Licence or License?

by Craig Shrives

What Is the Difference between "Licence" and "License"?

"Licence" and "license" are easy to confuse if you're following UK writing conventions. If you're following US conventions, you can ignore "licence."
  • In the UK, use "licence" when you mean "official papers," but use "license" when you mean "to allow."
    • I have a licence. I am licensed to drive. ()
    • (In the UK, "licence" means "official papers," and "license" means "to allow." So, "licensed" means "allowed.")
  • In the US, use "license" for "official papers" and "to allow."
    • I have a license. I am licensed to drive. ()
    • (In the US, "license" means "official papers" and "to allow." So, "licensed" means "allowed." In other word, "licence" (with a c) does not exist in American English.)
More examples with "licence" and "license":
  • Do you have a license? () ()
  • Do you have a licence? () ()
  • I need to license this vehicle. () ()
licence license

More about "Licence" and "License"

If you're following US writing conventions, life is easy. Use "license." (In the US, "licence" does not exist.)

Those following UK conventions must know the difference between a noun and a verb because "licence" is used for the noun, while "license" is used for the verb. If you're unsure how to spot a noun and a verb, don't worry because we have some workarounds.

A Video Summary

Here is a short video summarizing the difference between "licence" and "license."

Examples of "Licence" and "License"

Here are some examples of sentences with "licence" and "license":
  • This restaurant is licensed to sell alcohol. () ()
  • (Here, "licensed" is a verb.)

Tip for Brits

Try substituting the verb "to allow" with the verb "to license" to confirm it's a verb.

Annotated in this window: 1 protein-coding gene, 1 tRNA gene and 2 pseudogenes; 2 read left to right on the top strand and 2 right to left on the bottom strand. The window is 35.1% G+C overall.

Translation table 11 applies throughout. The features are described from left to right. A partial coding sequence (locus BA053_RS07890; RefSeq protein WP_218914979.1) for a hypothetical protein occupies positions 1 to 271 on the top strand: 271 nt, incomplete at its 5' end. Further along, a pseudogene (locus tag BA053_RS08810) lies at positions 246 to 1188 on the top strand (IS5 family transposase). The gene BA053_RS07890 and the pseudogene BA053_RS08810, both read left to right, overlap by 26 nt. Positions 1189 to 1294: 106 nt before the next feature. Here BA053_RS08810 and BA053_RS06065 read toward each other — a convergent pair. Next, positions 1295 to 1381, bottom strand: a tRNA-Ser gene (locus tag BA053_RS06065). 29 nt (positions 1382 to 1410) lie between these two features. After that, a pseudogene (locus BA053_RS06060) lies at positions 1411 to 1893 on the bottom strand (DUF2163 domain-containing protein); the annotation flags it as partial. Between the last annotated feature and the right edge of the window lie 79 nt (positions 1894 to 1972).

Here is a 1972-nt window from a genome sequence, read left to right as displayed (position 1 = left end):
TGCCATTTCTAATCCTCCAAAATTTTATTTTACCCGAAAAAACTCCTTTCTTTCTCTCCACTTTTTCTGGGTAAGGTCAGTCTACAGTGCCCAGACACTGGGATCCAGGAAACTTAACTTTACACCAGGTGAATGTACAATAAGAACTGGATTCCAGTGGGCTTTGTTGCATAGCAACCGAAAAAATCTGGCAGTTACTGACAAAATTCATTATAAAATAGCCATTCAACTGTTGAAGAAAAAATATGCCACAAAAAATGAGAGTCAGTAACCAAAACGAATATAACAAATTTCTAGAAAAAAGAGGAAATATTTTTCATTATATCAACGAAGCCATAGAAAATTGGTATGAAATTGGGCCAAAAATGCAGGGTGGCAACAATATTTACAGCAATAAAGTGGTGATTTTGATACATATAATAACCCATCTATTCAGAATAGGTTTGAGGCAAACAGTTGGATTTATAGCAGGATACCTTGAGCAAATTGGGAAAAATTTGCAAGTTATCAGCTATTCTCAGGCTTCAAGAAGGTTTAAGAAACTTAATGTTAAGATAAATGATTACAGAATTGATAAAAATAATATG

• This restaurant is allowed to sell alcohol.
As this sounds okay, "licensed" is correct.
  • May I see your driving licence please? () ()
  • (Here, "licence" is a noun.)

Tip for Brits

Try substituting the noun "papers" with the noun "licence" to confirm it's a noun.
  • May I see your driving papers please?
As this sounds okay, "licence" is correct.
  • I am unable to give you a license because of your history. () ()
  • This is not worth losing your licence over. () ()

No confusion with "licensing" or "licensed"

There should be no confusion with "licensing" or "licensed." The endings "-ing" and "-ed" mean these are always from the verb; i.e., there are no such words as "licencing" or "licenced" in British English or American English.

"License" in America

If you're an American, use "license." (In American English, license is both noun and verb.)

A Video Summary

Watch a video showing 10 big differences between British English and American English.

Ready for the Test?

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See Also

adverse or averse? affect or effect? appraise or apprise? avenge or revenge? bare or bear? complement or compliment? dependant or dependent? discreet or discrete? disinterested or uninterested? e.g. or i.e.? envy or jealousy? imply or infer? its or it's? material or materiel? poisonous or venomous? practice or practise? principal or principle? tenant or tenet? who's or whose? List of easily confused words

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